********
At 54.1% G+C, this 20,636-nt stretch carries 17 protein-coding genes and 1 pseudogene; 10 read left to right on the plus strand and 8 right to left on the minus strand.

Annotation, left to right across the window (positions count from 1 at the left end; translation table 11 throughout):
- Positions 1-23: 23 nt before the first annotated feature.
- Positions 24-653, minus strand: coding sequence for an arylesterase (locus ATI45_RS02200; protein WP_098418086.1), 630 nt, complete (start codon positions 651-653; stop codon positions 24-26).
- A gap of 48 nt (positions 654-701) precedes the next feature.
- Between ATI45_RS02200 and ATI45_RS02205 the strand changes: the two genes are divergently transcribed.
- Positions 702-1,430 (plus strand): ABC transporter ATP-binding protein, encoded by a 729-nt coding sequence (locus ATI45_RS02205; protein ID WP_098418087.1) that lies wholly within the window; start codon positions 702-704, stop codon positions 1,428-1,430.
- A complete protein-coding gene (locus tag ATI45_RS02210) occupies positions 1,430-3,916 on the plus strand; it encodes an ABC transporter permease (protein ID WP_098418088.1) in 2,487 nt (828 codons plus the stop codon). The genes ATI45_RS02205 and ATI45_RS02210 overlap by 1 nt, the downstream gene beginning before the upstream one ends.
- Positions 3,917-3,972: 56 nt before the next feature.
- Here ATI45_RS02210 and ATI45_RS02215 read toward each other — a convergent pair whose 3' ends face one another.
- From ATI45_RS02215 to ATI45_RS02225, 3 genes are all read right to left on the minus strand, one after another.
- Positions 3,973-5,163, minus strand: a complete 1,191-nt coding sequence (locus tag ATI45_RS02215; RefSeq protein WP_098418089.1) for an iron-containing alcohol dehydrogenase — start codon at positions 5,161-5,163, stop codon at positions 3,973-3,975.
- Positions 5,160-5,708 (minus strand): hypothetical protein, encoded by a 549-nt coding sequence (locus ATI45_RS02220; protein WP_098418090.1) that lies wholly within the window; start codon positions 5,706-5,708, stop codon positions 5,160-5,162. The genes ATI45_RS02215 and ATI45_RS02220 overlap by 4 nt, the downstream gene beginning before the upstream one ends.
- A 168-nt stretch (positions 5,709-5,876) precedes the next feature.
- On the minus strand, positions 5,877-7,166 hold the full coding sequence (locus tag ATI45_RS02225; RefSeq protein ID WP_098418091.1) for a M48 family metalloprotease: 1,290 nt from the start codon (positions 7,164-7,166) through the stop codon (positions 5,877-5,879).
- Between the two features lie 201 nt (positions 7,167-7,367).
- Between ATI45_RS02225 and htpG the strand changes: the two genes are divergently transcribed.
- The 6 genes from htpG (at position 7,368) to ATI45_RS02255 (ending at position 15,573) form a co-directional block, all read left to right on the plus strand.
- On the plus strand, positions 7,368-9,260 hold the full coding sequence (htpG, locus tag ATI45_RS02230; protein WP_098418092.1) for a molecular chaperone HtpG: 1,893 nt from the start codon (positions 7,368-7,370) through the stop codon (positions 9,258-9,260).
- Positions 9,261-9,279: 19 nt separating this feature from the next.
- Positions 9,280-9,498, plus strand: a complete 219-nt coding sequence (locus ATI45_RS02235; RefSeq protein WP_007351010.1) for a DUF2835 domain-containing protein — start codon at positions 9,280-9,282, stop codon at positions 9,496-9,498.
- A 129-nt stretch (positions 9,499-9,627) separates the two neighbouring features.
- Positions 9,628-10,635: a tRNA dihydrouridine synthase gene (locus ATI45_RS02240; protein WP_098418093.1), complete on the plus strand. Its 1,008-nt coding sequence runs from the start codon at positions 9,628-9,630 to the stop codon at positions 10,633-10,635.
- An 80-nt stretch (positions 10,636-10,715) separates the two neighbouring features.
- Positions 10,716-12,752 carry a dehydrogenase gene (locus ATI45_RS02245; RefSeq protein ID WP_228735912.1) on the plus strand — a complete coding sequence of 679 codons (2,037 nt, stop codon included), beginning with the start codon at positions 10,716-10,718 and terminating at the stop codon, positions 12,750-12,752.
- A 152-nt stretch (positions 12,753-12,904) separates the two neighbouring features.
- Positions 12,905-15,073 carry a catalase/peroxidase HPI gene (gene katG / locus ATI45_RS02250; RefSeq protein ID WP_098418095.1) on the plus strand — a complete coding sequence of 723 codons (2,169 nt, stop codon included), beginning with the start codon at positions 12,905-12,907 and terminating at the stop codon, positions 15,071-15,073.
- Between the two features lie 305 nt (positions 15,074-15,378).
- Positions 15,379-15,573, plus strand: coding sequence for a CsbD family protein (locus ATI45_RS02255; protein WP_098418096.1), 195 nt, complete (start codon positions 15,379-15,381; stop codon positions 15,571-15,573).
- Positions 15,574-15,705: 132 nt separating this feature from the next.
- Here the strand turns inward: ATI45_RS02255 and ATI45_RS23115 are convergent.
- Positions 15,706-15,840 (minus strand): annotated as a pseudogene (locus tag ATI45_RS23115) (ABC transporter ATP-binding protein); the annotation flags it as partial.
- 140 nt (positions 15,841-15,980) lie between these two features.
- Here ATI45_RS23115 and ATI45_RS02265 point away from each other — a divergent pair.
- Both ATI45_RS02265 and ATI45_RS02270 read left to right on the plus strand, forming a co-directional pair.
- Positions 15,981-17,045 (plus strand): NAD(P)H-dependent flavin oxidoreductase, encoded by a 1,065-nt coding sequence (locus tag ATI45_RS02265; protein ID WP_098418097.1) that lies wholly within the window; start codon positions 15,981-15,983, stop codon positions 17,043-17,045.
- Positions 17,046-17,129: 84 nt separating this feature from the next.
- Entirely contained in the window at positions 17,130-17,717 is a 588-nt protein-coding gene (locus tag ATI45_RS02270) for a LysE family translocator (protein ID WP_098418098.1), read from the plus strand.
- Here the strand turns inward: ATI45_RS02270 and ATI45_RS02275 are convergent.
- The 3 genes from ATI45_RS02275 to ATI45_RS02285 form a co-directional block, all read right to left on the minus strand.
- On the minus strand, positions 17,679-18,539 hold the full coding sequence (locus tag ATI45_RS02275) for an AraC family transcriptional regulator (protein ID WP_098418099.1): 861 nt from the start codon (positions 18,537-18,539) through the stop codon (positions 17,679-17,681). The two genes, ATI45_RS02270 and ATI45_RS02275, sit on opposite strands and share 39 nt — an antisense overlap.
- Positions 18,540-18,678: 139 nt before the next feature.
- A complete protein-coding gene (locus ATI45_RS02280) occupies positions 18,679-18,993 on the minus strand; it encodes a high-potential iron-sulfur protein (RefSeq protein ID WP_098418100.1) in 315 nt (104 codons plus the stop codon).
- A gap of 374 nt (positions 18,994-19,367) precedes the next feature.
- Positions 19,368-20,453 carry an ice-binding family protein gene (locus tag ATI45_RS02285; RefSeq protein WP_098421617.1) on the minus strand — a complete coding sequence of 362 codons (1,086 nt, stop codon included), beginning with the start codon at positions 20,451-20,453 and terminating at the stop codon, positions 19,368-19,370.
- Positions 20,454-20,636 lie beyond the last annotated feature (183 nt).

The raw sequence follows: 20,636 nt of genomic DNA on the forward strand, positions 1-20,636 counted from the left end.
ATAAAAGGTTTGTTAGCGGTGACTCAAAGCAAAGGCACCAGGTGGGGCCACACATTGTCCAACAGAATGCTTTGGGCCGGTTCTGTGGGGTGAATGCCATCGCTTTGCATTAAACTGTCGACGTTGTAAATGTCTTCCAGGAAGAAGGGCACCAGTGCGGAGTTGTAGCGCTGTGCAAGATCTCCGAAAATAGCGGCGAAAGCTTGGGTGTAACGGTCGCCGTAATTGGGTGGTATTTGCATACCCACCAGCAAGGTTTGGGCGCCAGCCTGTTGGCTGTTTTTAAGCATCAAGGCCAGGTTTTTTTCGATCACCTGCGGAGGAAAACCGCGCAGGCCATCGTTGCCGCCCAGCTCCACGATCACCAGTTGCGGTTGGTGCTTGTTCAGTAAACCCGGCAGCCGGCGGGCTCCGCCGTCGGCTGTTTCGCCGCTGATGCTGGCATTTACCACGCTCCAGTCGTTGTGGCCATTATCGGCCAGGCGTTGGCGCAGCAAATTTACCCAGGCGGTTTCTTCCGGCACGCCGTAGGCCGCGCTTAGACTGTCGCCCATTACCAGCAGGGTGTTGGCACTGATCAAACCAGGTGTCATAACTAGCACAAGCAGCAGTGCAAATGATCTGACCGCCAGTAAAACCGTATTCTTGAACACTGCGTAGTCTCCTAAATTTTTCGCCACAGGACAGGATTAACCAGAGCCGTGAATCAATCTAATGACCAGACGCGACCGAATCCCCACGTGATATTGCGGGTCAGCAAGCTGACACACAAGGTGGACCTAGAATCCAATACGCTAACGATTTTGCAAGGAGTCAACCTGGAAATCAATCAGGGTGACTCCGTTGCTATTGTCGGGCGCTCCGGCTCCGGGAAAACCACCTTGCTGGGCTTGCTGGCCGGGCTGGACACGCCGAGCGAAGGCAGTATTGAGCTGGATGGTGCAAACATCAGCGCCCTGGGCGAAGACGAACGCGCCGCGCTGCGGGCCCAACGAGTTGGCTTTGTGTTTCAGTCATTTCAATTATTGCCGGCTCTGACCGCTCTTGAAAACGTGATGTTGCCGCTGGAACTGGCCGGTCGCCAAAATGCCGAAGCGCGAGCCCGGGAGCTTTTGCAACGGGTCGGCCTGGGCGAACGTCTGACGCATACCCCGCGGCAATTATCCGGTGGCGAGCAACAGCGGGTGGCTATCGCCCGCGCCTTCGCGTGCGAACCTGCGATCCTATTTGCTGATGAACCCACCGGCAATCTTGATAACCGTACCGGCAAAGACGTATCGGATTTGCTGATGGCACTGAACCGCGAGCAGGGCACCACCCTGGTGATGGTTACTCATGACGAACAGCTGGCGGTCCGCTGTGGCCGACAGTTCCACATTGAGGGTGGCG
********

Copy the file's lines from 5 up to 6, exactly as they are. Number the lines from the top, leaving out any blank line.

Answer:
- A gap of 48 nt (positions 654-701) precedes the next feature.
- Between ATI45_RS02200 and ATI45_RS02205 the strand changes: the two genes are divergently transcribed.